A seismic shift in U.S. federal arts policy: A tale of organizational challenge and controversy in the 1990s

Gordon Shockley, Connie L. McNeely

Research output: Contribution to journalReview article

10 Scopus citations

Abstract

The eruption of the "culture wars" in 1989 pushed U.S. arts policy to the forefront of the public agenda, leading to extreme political scrutiny of and controversy over the National Endowment for the Arts (NEA) and its funding activities. As the premier national-level public agency charged with supporting the arts in the United States, the NEA stood at the heart of debates on related arts policy. With an empirical focus on the NEA in the 1990s, we delineate and examine the broader effects and implications of the surrounding debates and related policy outcomes. In general, in keeping with the conservative political agenda of the 1990s in the United States, the result was the development of policies ostensibly aimed at promoting access to the arts that demoted concerns over artistic excellence, along with direct attacks on the NEA's overall administrative philosophy and decision-making practices. Employing insights from critical theory and reflexive sociology, we analyze the dramatic organizational shifts and programmatic restructuring initiated by the NEA in response to this situation and its ultimate effect on the relationships between art, artist, and audience in U.S. arts policy and society today.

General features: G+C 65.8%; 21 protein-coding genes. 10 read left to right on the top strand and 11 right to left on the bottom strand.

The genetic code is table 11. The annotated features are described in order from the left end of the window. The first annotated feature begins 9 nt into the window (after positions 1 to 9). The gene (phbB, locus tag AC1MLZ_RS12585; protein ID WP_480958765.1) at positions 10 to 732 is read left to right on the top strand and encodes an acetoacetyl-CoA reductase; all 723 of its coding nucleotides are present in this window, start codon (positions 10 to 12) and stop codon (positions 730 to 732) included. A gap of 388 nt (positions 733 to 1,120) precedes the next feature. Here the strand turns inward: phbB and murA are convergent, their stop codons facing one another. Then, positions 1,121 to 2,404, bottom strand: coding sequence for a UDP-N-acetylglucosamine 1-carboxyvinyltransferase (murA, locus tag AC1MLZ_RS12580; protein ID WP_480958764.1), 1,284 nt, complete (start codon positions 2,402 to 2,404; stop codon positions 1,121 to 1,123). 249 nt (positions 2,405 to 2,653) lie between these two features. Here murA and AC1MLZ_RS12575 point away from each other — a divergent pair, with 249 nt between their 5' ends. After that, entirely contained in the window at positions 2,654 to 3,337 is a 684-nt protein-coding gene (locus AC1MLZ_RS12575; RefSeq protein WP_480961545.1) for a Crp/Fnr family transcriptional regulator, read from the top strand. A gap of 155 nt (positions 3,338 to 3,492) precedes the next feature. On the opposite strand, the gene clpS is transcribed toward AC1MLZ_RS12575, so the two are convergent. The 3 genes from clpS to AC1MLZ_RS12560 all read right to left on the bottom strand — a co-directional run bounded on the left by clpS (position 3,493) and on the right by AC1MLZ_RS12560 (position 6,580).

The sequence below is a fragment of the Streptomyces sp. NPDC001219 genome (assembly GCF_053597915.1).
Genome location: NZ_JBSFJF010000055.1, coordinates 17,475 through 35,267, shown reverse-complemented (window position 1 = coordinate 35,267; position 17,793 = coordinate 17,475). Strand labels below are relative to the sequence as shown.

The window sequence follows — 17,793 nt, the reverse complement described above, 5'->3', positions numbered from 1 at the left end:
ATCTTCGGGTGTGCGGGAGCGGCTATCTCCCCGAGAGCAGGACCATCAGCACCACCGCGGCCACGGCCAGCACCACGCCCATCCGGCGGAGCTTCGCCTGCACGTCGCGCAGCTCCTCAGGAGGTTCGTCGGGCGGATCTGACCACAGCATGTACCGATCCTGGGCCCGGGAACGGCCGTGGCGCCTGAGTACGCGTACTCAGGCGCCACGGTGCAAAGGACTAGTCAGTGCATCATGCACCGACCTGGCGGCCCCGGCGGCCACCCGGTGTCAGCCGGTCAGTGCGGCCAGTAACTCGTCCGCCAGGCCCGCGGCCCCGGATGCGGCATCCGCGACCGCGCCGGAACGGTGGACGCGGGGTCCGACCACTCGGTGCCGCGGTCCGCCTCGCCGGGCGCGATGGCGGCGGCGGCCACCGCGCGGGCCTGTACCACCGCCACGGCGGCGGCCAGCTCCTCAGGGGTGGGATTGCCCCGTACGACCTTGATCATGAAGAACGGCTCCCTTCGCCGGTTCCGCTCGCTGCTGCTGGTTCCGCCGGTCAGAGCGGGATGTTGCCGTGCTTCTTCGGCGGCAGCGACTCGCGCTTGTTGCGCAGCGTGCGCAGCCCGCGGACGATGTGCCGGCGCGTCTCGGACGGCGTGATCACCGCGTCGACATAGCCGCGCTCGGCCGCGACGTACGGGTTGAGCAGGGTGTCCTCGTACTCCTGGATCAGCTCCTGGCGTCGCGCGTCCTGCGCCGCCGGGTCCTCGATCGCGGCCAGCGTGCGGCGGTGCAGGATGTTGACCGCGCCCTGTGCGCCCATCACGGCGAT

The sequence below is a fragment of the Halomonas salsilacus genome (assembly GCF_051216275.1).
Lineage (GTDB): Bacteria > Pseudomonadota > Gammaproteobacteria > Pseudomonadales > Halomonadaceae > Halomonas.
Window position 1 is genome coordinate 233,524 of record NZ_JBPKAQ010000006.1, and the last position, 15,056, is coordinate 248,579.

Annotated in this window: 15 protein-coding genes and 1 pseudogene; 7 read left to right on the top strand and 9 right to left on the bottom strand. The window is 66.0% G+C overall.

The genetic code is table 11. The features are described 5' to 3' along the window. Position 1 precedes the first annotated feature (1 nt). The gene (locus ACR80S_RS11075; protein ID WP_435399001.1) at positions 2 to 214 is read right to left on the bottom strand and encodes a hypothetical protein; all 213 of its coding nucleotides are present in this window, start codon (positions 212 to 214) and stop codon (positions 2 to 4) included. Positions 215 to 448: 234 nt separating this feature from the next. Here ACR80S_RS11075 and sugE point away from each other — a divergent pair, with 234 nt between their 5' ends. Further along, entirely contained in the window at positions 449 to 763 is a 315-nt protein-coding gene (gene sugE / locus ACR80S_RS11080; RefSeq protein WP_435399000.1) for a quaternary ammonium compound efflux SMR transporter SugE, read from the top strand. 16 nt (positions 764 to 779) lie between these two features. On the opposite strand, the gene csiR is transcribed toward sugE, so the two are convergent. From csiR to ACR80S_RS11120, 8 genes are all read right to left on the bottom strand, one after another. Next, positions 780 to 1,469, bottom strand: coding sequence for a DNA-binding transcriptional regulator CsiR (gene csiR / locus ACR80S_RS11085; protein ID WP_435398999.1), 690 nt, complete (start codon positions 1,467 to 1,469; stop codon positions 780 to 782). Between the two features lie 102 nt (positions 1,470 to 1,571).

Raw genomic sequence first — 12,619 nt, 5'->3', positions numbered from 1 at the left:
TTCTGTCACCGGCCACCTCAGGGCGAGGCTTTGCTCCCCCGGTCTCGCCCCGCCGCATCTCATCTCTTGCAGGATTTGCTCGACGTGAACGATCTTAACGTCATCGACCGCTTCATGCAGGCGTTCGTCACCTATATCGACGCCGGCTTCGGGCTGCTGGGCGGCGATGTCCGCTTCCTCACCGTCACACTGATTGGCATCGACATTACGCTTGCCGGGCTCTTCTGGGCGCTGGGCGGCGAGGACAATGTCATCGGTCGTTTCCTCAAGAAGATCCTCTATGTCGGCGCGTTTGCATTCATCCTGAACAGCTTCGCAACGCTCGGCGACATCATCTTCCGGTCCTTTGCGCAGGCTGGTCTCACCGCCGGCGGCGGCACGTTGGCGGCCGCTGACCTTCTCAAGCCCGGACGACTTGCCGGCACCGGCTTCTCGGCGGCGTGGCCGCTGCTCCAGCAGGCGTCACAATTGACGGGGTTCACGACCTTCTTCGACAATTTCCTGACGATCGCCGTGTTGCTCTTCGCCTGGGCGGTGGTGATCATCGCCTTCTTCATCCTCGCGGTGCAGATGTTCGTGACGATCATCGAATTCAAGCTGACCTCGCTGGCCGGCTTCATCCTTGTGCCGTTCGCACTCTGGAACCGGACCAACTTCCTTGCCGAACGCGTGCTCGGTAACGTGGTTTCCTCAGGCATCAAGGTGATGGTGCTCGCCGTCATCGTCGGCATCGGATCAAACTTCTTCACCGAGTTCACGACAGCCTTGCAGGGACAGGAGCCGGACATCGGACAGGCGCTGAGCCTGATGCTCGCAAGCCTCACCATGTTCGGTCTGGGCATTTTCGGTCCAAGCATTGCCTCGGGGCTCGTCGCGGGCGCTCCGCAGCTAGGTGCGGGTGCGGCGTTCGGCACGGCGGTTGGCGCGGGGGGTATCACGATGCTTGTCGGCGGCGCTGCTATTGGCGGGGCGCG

Original languageEnglish (US)
Pages (from-to)7-23
Number of pages17
JournalJournal of Arts Management Law and Society
Volume39
Issue number1
DOIs
StatePublished - Dec 1 2009

Keywords

  • Critical theory
  • National endowment for the arts
  • Pierre Bourdieu
  • Theodore Adorno
  • U.S. Cultural policy

ASJC Scopus subject areas

  • Visual Arts and Performing Arts
  • Strategy and Management
  • Law

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